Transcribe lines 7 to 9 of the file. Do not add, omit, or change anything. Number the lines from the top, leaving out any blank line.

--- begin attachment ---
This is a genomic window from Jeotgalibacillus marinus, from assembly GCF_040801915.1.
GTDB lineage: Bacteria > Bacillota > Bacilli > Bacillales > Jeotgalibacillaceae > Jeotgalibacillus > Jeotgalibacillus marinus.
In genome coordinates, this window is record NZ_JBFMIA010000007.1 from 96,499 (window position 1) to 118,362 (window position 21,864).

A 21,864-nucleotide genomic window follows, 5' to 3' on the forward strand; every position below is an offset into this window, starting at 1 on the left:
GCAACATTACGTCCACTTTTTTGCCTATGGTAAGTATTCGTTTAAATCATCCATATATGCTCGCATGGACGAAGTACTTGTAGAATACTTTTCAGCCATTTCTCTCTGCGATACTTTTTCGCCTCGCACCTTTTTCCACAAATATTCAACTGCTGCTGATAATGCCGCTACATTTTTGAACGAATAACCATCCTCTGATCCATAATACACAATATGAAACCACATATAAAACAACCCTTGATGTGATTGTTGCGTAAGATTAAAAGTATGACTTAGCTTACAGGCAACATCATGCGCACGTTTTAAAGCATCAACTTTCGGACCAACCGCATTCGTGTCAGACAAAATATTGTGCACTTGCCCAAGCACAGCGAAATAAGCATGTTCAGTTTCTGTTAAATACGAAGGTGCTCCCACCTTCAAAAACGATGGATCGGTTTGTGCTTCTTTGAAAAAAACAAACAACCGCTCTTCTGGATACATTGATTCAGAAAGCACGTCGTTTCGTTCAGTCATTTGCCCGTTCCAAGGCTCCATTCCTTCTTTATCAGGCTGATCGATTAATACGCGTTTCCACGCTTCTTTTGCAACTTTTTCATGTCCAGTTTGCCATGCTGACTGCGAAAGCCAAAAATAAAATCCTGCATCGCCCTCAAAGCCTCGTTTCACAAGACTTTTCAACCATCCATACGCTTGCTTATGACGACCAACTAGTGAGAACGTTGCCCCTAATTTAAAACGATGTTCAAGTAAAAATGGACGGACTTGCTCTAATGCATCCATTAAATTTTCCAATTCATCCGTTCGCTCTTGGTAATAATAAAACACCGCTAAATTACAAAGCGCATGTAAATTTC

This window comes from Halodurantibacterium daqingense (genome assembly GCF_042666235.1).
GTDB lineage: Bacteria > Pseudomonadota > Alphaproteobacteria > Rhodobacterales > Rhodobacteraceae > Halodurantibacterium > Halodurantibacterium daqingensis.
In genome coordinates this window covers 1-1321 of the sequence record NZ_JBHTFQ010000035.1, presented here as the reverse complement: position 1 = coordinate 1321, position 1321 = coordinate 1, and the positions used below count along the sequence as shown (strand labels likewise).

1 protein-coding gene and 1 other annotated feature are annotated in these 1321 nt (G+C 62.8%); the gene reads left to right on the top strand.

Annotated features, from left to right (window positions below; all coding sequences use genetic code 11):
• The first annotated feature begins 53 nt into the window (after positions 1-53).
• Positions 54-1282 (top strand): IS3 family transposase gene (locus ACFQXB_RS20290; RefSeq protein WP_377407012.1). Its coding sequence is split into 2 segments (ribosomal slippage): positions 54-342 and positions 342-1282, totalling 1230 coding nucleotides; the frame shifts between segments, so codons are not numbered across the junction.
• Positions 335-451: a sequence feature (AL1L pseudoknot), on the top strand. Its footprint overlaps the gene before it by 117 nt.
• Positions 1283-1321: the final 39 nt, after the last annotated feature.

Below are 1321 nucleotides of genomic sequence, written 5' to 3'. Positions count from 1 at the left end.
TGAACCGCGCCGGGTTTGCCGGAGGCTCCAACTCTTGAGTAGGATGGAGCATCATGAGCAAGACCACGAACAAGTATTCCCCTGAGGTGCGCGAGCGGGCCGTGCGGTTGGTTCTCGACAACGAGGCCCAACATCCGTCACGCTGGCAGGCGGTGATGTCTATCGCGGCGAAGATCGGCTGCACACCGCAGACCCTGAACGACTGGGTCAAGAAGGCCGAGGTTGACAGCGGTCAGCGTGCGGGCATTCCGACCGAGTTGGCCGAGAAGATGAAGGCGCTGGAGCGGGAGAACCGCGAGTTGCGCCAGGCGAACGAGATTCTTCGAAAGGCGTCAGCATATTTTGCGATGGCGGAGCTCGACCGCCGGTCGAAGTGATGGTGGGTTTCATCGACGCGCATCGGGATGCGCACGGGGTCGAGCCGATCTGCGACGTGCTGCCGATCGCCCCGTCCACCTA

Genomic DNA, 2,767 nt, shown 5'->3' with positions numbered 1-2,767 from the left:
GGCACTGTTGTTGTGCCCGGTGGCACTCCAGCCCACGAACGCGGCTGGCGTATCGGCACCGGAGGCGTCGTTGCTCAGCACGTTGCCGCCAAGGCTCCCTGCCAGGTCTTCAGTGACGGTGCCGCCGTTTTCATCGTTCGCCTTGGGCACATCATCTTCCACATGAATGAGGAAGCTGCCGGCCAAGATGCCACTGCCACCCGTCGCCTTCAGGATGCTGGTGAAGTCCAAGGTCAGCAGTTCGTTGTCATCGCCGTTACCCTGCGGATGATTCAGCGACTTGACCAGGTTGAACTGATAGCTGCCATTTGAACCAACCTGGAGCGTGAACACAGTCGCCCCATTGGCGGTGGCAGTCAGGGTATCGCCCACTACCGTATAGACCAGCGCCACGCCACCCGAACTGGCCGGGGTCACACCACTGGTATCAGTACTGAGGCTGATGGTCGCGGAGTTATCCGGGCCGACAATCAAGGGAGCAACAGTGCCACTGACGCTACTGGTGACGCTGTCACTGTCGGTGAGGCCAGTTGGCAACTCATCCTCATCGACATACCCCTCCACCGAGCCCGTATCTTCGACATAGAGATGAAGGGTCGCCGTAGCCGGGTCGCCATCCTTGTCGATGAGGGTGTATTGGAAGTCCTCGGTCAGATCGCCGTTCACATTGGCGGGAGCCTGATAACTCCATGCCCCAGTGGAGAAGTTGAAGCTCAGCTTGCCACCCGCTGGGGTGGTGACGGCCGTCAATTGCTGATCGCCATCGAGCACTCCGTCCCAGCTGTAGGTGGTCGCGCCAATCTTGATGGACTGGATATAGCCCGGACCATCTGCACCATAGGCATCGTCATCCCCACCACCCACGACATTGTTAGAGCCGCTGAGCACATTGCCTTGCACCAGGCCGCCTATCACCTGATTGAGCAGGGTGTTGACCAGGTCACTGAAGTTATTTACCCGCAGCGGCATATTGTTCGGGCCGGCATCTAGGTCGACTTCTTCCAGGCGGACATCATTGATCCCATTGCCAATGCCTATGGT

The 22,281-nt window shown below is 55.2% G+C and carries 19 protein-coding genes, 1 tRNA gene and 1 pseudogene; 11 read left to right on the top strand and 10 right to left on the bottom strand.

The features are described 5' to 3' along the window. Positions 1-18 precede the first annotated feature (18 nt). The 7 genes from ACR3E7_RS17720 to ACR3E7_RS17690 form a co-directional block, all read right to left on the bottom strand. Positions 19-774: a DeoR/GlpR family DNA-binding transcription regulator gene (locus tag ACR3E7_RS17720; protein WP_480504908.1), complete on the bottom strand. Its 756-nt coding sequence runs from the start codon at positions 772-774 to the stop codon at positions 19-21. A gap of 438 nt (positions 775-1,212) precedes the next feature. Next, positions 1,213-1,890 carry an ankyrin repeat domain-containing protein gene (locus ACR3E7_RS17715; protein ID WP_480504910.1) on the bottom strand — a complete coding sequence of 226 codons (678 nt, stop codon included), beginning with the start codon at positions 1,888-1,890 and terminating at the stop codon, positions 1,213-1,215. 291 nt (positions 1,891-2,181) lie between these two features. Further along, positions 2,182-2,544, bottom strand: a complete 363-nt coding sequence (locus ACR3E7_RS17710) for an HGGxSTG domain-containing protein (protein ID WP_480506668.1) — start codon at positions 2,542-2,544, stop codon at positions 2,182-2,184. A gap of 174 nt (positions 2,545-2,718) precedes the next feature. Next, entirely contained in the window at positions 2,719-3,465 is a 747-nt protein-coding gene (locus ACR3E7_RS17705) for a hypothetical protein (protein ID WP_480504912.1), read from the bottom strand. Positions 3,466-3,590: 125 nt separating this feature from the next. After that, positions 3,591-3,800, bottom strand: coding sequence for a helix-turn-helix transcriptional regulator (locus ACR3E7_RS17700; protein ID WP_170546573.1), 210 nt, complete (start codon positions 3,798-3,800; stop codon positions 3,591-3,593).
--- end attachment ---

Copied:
GTDB lineage: Bacteria > Pseudomonadota > Alphaproteobacteria > Rhodobacterales > Rhodobacteraceae > Halodurantibacterium > Halodurantibacterium daqingensis.
In genome coordinates this window covers 1-1321 of the sequence record NZ_JBHTFQ010000035.1, presented here as the reverse complement: position 1 = coordinate 1321, position 1321 = coordinate 1, and the positions used below count along the sequence as shown (strand labels likewise).

1 protein-coding gene and 1 other annotated feature are annotated in these 1321 nt (G+C 62.8%); the gene reads left to right on the top strand.